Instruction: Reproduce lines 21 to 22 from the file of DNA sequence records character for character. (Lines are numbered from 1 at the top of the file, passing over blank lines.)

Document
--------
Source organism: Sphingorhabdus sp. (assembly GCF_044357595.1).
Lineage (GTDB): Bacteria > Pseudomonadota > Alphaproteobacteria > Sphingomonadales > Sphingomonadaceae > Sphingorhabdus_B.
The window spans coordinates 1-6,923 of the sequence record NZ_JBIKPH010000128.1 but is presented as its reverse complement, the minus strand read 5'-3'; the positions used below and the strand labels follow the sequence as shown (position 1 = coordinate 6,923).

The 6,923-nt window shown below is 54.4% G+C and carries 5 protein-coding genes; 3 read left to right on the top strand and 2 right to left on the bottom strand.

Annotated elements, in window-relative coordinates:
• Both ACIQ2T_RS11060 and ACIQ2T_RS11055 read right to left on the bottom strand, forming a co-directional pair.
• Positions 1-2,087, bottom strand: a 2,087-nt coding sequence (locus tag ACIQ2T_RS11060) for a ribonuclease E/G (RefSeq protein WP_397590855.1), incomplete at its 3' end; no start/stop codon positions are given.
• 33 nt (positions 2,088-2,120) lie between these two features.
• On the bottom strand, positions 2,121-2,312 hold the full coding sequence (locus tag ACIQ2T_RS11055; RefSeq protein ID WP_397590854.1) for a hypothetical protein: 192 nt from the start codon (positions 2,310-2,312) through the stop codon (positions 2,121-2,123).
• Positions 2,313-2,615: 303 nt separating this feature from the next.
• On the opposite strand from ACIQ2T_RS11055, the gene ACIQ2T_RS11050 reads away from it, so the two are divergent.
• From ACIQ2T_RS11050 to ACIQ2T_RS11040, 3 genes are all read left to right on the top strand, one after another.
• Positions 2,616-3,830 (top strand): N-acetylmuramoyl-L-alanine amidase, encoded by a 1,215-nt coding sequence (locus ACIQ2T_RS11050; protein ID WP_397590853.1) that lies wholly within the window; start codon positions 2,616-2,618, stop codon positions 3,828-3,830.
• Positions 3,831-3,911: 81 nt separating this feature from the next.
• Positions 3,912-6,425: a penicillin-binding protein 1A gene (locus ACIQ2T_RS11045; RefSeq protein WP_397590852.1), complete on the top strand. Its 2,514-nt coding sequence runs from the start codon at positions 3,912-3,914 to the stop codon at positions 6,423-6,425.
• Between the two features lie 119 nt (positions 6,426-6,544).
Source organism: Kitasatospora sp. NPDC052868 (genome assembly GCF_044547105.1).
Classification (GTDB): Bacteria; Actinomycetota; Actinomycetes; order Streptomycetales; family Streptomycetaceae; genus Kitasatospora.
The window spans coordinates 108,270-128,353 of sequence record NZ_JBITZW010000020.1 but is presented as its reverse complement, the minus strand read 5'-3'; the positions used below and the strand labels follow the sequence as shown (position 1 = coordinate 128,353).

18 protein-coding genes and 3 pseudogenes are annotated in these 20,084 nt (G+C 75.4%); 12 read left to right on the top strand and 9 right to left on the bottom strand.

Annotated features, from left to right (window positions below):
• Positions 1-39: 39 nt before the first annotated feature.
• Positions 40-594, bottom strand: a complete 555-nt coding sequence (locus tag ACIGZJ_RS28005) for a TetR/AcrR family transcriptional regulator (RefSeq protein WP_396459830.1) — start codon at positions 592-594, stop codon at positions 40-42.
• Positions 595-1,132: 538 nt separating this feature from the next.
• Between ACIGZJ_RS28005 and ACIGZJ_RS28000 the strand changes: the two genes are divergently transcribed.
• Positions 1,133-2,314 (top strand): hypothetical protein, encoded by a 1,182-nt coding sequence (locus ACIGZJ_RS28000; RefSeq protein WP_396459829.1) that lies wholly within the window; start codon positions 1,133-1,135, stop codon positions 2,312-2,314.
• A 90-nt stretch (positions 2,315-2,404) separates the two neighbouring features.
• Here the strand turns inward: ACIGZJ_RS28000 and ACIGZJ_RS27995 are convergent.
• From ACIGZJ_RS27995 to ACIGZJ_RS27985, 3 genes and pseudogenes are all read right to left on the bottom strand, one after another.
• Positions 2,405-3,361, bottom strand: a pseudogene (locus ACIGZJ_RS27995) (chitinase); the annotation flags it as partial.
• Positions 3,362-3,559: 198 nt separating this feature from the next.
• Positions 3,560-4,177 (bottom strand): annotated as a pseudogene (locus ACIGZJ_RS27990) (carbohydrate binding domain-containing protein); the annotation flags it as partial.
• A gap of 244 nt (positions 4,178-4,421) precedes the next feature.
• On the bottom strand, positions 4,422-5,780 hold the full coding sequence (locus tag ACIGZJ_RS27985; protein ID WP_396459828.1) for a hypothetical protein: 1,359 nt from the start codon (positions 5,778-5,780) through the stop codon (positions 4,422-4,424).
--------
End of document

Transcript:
Annotated features, from left to right (window positions below):
• Positions 1-39: 39 nt before the first annotated feature.